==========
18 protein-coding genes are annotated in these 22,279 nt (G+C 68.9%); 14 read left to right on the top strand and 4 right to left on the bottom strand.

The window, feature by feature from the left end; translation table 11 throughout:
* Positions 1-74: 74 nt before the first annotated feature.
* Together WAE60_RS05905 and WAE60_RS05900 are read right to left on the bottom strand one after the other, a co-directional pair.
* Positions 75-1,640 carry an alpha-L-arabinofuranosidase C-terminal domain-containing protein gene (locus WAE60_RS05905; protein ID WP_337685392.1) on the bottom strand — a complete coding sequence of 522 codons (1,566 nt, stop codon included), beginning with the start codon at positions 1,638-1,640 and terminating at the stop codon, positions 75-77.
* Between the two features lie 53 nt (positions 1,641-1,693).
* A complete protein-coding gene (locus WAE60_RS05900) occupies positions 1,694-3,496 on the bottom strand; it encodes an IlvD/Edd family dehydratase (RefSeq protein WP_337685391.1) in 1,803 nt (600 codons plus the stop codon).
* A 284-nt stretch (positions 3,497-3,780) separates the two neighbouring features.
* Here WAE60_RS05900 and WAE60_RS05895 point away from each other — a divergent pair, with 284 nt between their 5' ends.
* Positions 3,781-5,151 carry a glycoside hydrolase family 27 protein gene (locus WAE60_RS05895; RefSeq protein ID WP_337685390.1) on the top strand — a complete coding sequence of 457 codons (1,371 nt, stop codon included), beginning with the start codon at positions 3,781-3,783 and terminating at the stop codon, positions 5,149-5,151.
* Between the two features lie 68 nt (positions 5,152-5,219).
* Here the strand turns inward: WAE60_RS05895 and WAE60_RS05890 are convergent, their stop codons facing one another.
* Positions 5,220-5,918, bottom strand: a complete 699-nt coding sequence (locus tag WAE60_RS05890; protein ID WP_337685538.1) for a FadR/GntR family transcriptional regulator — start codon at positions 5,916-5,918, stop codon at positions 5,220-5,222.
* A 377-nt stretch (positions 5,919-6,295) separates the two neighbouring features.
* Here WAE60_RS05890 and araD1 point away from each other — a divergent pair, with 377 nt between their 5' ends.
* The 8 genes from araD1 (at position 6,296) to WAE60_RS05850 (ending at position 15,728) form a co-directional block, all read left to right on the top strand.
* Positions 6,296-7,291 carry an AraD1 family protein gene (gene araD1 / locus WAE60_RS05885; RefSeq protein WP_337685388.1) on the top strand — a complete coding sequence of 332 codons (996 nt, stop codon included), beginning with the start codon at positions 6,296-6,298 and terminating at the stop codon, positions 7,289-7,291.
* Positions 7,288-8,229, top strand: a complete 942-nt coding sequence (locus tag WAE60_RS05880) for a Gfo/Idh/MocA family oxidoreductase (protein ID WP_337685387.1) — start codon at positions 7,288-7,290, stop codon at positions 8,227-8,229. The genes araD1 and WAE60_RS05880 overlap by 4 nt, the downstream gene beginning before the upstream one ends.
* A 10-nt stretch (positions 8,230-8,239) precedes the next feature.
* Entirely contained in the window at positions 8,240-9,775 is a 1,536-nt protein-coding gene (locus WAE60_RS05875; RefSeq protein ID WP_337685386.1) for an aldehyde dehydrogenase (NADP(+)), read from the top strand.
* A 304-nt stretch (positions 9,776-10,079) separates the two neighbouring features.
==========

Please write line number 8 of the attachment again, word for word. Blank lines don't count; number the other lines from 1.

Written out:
* A 284-nt stretch (positions 3,497-3,780) separates the two neighbouring features.